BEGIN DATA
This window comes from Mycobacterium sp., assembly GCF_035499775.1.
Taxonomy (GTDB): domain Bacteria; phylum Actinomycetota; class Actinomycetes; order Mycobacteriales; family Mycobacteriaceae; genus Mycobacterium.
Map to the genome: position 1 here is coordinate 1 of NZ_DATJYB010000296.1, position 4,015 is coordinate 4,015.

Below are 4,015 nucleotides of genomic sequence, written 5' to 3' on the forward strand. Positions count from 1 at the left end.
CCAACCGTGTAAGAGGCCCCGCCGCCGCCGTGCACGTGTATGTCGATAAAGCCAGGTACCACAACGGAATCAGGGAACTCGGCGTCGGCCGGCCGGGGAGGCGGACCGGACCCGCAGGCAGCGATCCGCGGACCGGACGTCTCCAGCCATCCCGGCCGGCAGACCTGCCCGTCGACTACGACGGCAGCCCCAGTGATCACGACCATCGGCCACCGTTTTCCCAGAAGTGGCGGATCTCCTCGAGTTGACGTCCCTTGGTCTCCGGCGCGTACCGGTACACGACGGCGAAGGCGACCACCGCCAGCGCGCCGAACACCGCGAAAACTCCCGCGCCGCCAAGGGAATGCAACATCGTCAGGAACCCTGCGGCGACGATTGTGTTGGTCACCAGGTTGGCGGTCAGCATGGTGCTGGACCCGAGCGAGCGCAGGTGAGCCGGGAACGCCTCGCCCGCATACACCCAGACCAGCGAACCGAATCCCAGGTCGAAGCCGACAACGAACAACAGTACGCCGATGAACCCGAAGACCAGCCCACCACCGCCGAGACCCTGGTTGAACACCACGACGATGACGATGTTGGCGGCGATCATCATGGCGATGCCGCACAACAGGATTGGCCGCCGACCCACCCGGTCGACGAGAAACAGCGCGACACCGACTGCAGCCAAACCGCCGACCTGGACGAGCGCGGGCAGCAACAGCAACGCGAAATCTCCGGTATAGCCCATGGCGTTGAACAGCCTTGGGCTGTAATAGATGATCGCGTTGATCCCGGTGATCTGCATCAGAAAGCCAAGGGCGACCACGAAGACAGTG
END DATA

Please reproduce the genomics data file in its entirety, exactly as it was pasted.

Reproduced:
This window comes from Mycobacterium sp., assembly GCF_035499775.1.
Taxonomy (GTDB): domain Bacteria; phylum Actinomycetota; class Actinomycetes; order Mycobacteriales; family Mycobacteriaceae; genus Mycobacterium.
Map to the genome: position 1 here is coordinate 1 of NZ_DATJYB010000296.1, position 4,015 is coordinate 4,015.

Below are 4,015 nucleotides of genomic sequence, written 5' to 3' on the forward strand. Positions count from 1 at the left end.
CCAACCGTGTAAGAGGCCCCGCCGCCGCCGTGCACGTGTATGTCGATAAAGCCAGGTACCACAACGGAATCAGGGAACTCGGCGTCGGCCGGCCGGGGAGGCGGACCGGACCCGCAGGCAGCGATCCGCGGACCGGACGTCTCCAGCCATCCCGGCCGGCAGACCTGCCCGTCGACTACGACGGCAGCCCCAGTGATCACGACCATCGGCCACCGTTTTCCCAGAAGTGGCGGATCTCCTCGAGTTGACGTCCCTTGGTCTCCGGCGCGTACCGGTACACGACGGCGAAGGCGACCACCGCCAGCGCGCCGAACACCGCGAAAACTCCCGCGCCGCCAAGGGAATGCAACATCGTCAGGAACCCTGCGGCGACGATTGTGTTGGTCACCAGGTTGGCGGTCAGCATGGTGCTGGACCCGAGCGAGCGCAGGTGAGCCGGGAACGCCTCGCCCGCATACACCCAGACCAGCGAACCGAATCCCAGGTCGAAGCCGACAACGAACAACAGTACGCCGATGAACCCGAAGACCAGCCCACCACCGCCGAGACCCTGGTTGAACACCACGACGATGACGATGTTGGCGGCGATCATCATGGCGATGCCGCACAACAGGATTGGCCGCCGACCCACCCGGTCGACGAGAAACAGCGCGACACCGACTGCAGCCAAACCGCCGACCTGGACGAGCGCGGGCAGCAACAGCAACGCGAAATCTCCGGTATAGCCCATGGCGTTGAACAGCCTTGGGCTGTAATAGATGATCGCGTTGATCCCGGTGATCTGCATCAGAAAGCCAAGGGCGACCACGAAGACAGTG